This is a sponsored post written by me on behalf of Navy Federal Credit Union. All opinions are 100% mine. Navy Federal is federally insured by NCUA.
Remember back when extreme couponing was a big shtick?
I’d grab my big binder, buy 5 newspapers every Sunday to clip and organize all the coupons, and then try to buy 26 tubes of toothpaste for $3.
Things have changed.
First of all, I have three kids and a dog. Trying to puzzle together one-off grocery deals and run to each grocery store in my local area is no longer how I want to spend my time.
Second of all, most of what has a coupon isn’t something I’d necessarily buy and use.
What we all need as busy parents is a simple and sustainable approach to grocery shopping for the items our families actually want to consume.
1. Consider purchasing meat, eggs and produce from a local farmer.
Knowing where your food comes from is becoming more important than ever. This year, we opted to purchase one-quarter of a grass-fed cow from a local farmer for our family of five.
You get the benefit of knowing how the animal was raised and what it ate. You also get the benefit of skipping the middle men (i.e. the grocery store and everything in between) to keep the cost down. All this translates to high quality meat for a low price per pound.
We also found another local farmer to purchase pasture-raised chickens and chicken eggs. For the quality of food we’re getting, the price is much lower than anything we’d find in the store.
Everything is kept in a small deep freezer we snagged off Facebook marketplace.
2. Costco obviously.
This has saved us a significant amount of money in the past year.
Choose your warehouse bulk-buying store de jour. There are several discount warehouses to choose from, and Costco is what worked best for us.
Make a list of your home food staples – we consistently have a list of about 20 items we purchase in bulk that are much cheaper per unit than if we purchased from a regular grocery store.
There’s just one caveat: Only send the person who does not allow random items to fall into the cart while shopping. Keeping a grocery budget at a bulk warehouse only works if you stick to the list.
3. Always shop prices to unit.
When comparing prices, I always take the price and divide it by the unit of measurement (ounces, pounds, milliliters, etc.). I do this for the three most common stores I use for groceries. Then, we have a running list of items we typically buy at one store over another.
Yes, not only do I compare prices in store between brands, but I also compare prices between stores.
Costco is not always the cheapest!
Each store seems to have their specific items that are truly a deal over other stores.
4. Buy ingredients over convenience foods.
I’ll admit there are somethings not worth the time of making from scratch. For me, it’s pasta. I’m not going to save that much money making pasta from scratch.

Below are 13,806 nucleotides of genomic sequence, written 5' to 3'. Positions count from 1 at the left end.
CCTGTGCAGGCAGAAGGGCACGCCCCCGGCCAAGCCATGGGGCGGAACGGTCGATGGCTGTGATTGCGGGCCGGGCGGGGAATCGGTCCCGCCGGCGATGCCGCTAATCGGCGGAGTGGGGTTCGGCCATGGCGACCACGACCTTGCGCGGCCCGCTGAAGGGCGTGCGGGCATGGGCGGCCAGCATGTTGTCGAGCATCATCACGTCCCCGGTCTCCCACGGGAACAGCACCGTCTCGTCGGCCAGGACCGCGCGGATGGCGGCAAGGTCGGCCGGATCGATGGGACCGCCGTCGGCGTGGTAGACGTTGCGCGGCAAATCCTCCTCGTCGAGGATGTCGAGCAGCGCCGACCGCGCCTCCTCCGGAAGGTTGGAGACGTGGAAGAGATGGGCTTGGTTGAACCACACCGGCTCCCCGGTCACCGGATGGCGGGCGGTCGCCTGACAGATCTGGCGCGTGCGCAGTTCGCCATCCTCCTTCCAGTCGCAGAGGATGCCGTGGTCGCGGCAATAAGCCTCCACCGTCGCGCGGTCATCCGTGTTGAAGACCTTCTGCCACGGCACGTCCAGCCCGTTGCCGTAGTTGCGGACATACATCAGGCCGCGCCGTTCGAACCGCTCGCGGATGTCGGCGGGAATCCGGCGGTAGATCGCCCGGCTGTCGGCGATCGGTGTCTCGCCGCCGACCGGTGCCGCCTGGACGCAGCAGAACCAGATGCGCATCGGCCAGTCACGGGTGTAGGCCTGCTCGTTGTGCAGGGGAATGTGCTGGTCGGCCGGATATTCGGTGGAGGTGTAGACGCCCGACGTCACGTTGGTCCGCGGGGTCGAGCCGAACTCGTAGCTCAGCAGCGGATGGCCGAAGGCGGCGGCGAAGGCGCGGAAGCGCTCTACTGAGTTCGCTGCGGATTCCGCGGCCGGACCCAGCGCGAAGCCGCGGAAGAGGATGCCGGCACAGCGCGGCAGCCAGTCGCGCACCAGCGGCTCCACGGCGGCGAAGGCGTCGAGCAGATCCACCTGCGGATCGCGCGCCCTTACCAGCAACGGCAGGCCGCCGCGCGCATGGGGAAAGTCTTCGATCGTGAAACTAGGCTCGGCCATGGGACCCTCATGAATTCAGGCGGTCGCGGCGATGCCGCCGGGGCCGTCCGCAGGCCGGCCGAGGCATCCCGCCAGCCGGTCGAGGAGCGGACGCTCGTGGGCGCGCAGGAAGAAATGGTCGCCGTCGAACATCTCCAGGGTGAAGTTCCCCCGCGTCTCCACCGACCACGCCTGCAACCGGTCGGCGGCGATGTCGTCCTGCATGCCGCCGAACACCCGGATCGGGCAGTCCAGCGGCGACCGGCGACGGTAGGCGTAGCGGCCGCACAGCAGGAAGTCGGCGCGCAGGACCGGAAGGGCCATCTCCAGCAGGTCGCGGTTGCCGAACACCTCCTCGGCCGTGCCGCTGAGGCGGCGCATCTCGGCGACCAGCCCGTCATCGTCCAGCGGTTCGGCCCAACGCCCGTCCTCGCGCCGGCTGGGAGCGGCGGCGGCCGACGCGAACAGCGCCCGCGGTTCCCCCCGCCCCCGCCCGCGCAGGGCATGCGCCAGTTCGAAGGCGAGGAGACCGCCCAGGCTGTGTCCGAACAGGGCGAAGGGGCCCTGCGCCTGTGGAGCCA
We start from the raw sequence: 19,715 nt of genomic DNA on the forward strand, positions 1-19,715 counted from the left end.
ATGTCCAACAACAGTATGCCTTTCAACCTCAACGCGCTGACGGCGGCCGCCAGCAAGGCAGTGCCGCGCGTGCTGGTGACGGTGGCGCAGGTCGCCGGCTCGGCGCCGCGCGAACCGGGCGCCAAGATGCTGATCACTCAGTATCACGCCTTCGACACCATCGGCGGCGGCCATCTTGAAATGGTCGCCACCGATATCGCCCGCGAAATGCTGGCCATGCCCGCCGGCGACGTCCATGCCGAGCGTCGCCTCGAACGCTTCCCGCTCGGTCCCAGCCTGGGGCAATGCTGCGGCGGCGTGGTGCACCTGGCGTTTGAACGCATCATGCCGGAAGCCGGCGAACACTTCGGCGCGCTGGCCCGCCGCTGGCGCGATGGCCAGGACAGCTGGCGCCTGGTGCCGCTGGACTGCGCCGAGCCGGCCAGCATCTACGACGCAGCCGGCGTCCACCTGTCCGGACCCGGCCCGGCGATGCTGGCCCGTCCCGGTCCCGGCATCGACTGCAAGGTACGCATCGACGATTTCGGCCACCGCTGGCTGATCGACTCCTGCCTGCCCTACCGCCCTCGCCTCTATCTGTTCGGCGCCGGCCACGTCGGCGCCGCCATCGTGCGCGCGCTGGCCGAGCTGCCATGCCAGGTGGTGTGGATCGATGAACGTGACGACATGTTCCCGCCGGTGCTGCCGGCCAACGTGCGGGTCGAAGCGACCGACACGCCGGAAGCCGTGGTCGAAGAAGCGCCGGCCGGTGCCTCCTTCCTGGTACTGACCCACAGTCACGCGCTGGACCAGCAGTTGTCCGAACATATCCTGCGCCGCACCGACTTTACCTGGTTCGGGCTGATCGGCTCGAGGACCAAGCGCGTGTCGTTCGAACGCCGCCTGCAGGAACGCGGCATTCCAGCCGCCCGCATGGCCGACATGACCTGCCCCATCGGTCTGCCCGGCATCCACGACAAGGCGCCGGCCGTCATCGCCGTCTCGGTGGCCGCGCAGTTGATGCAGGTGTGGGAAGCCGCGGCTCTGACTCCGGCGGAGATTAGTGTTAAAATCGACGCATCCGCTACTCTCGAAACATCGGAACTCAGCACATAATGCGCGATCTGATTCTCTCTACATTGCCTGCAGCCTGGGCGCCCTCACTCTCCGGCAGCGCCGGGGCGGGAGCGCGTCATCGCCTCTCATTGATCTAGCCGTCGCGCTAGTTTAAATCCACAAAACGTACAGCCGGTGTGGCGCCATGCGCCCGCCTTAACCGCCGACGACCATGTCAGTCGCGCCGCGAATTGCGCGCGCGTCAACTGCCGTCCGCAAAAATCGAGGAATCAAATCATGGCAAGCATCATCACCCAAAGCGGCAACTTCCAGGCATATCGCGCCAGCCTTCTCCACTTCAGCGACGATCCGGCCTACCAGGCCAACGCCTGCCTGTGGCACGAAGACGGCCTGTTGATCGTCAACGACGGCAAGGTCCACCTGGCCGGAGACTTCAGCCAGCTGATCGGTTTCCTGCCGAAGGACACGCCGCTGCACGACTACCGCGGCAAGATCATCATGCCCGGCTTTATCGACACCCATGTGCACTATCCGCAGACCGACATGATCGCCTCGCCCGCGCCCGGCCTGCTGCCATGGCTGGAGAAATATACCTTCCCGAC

However, making pizza using ingredients over something pre-made will save a significant amount of money week-over-week.
I can make a pizza at home for about $3. That’s about 50% cheaper than your lowest quality frozen pizza and about 80% cheaper than ordering out from a pizza place.
Oatmeal and popcorn are another two examples.
You can make a bowl of oatmeal significantly cheaper from a large bag of old fashioned rolled oats than if you bought the instant oatmeal packets. Buying popcorn kernels and popping them stovetop is significantly cheaper than buying microwave popcorn or a pre-popped bag of popcorn from the snack aisle.
And best of all, you can control the ingredients.
5. Keep a shared digital list with your spouse.
Nothing eats away at a grocery budget more than buying ingredients at the last minute. Not to mention wasting gas on unnecessary trips to the store.
My husband and I keep a shared note on our phones with upcoming grocery needs. There are four categories in our shared note: Grocery, Costco, Walmart and other. I’ve seen other friends use Alexa or an app to keep a shared list. Use whatever digital method keeps you on track the easiest.
Each time we start to run out of an item, we add it to the list. But here’s the smart part – when one of us is near one of the stores, we check the note to see what’s needed and grab it.
This helps to avoid extra trips to the store for random overpriced ingredients and helps us watch for sales and best prices on upcoming grocery needs.
Military Saves Week is April 24-28, 2023, and one of our biggest resources and support for my family’s personal financial health is Navy Federal Credit Union. They’ve been there for all our budgeting and savings needs throughout the ups and downs of military life.
Did you know Navy Federal is more than just a place for your bank accounts? On their website, you’ll find a wealth of information on everything from taxes to emergency savings to budgeting tips. What are your grocery budget goals for this year?
Want more on military life?
- 5 Ways to Help Military Kids Develop Smart Money Habits
- 6 Ways to Save Money on Care Packages Before Homecoming
- 7 Money Conversations Military Couples Should Have Before Deployment
- 9 Hidden Ways to Save Money Shopping at the Commissary or Base Exchange
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